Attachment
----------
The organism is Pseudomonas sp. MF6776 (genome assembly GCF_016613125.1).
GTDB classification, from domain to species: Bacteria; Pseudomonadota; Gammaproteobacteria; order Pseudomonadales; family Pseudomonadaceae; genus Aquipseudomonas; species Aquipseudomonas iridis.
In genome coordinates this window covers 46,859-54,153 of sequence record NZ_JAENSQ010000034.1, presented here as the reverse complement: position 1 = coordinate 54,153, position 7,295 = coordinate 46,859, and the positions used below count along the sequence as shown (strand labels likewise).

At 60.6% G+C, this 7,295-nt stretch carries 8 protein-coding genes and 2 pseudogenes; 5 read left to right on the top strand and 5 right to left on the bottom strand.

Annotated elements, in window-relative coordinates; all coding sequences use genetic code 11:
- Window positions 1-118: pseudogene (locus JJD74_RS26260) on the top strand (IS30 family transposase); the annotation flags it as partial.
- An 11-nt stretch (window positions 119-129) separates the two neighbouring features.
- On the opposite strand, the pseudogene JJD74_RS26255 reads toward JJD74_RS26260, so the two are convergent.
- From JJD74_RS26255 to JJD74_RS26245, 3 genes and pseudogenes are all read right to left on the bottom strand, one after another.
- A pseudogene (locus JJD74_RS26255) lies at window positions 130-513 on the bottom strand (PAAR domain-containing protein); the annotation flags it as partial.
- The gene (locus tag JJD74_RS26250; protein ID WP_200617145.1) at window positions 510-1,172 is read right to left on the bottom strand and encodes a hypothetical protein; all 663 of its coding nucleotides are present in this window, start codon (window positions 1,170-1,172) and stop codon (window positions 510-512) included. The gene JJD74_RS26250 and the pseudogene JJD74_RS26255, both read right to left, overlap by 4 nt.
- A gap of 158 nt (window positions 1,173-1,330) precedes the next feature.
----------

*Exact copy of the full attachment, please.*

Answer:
The organism is Pseudomonas sp. MF6776 (genome assembly GCF_016613125.1).
GTDB classification, from domain to species: Bacteria; Pseudomonadota; Gammaproteobacteria; order Pseudomonadales; family Pseudomonadaceae; genus Aquipseudomonas; species Aquipseudomonas iridis.
In genome coordinates this window covers 46,859-54,153 of sequence record NZ_JAENSQ010000034.1, presented here as the reverse complement: position 1 = coordinate 54,153, position 7,295 = coordinate 46,859, and the positions used below count along the sequence as shown (strand labels likewise).

At 60.6% G+C, this 7,295-nt stretch carries 8 protein-coding genes and 2 pseudogenes; 5 read left to right on the top strand and 5 right to left on the bottom strand.

Annotated elements, in window-relative coordinates; all coding sequences use genetic code 11:
- Window positions 1-118: pseudogene (locus JJD74_RS26260) on the top strand (IS30 family transposase); the annotation flags it as partial.
- An 11-nt stretch (window positions 119-129) separates the two neighbouring features.
- On the opposite strand, the pseudogene JJD74_RS26255 reads toward JJD74_RS26260, so the two are convergent.
- From JJD74_RS26255 to JJD74_RS26245, 3 genes and pseudogenes are all read right to left on the bottom strand, one after another.
- A pseudogene (locus JJD74_RS26255) lies at window positions 130-513 on the bottom strand (PAAR domain-containing protein); the annotation flags it as partial.
- The gene (locus tag JJD74_RS26250; protein ID WP_200617145.1) at window positions 510-1,172 is read right to left on the bottom strand and encodes a hypothetical protein; all 663 of its coding nucleotides are present in this window, start codon (window positions 1,170-1,172) and stop codon (window positions 510-512) included. The gene JJD74_RS26250 and the pseudogene JJD74_RS26255, both read right to left, overlap by 4 nt.
- A gap of 158 nt (window positions 1,173-1,330) precedes the next feature.